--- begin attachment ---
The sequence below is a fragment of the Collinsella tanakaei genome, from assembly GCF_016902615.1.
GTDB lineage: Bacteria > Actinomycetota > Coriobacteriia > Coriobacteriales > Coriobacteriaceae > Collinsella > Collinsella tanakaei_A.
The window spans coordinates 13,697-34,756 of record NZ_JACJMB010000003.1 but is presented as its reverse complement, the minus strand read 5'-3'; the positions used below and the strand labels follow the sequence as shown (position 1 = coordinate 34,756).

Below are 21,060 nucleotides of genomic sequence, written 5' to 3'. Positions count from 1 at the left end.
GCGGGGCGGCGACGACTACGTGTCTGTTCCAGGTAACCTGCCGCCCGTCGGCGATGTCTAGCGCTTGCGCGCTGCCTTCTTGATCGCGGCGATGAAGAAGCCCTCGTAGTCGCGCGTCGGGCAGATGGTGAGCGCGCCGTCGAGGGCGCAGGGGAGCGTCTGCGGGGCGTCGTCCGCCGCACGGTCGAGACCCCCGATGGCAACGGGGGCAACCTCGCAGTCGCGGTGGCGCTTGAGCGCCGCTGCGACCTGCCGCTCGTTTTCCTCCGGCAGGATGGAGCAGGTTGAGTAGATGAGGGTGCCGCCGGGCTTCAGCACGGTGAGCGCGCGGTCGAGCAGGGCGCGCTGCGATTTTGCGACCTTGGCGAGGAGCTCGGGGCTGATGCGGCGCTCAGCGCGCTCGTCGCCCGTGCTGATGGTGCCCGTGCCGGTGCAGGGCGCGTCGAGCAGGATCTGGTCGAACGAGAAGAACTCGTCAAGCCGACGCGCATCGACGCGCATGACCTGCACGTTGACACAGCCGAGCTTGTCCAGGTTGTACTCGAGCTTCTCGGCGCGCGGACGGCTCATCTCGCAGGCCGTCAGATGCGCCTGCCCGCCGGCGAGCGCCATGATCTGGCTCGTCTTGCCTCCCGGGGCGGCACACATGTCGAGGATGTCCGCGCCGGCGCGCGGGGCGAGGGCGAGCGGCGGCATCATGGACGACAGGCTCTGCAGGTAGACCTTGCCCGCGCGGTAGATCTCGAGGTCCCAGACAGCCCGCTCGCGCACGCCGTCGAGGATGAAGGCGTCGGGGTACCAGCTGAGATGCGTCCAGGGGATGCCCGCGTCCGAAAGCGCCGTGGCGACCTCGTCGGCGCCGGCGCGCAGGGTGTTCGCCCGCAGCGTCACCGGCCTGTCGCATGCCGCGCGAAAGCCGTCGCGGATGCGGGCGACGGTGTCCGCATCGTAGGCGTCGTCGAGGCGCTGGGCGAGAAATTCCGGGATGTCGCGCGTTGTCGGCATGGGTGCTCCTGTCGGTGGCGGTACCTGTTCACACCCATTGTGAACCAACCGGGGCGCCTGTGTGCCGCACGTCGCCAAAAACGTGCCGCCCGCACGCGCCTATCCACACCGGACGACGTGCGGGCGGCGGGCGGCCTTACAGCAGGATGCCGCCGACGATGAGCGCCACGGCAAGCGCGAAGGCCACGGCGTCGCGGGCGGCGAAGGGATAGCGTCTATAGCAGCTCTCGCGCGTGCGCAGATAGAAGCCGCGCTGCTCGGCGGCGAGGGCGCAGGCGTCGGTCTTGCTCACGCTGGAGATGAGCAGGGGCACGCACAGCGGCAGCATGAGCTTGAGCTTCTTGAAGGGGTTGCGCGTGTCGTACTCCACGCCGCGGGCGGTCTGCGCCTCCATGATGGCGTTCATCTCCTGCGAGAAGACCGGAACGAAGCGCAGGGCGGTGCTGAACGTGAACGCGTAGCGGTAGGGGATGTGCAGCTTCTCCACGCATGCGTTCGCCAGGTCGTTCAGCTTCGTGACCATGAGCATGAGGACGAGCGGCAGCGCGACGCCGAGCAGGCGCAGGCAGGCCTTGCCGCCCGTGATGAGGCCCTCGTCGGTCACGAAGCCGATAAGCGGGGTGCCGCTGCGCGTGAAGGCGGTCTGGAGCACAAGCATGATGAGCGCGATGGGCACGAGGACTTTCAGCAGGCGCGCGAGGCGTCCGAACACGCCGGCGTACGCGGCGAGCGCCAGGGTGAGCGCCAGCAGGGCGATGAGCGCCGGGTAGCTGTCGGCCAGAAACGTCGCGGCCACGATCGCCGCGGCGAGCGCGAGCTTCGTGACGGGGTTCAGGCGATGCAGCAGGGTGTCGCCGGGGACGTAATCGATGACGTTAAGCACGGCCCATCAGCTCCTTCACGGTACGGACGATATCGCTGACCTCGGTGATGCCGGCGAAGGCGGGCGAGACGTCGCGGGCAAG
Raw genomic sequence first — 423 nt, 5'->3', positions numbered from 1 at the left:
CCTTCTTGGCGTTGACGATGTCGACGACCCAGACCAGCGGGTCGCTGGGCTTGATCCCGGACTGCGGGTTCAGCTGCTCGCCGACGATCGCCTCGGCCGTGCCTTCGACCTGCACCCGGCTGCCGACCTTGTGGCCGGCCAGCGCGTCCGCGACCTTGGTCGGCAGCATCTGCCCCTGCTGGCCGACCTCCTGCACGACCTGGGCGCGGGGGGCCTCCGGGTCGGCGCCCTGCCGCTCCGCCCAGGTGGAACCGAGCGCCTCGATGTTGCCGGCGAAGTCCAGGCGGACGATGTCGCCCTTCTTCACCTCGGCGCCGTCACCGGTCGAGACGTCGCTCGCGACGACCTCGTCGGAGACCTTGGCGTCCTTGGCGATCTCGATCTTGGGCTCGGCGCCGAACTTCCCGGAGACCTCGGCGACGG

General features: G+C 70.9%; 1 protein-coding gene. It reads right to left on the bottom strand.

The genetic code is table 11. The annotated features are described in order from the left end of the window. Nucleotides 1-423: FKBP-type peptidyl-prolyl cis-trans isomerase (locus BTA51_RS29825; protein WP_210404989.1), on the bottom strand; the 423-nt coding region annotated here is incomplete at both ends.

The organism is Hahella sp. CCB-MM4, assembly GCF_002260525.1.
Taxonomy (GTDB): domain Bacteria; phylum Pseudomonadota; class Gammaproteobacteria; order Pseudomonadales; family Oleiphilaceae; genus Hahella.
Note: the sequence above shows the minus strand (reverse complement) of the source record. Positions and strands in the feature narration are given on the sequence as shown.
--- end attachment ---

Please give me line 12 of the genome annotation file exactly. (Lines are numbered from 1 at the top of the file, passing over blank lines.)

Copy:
Note: the sequence above shows the minus strand (reverse complement) of the source record. Positions and strands in the feature narration are given on the sequence as shown.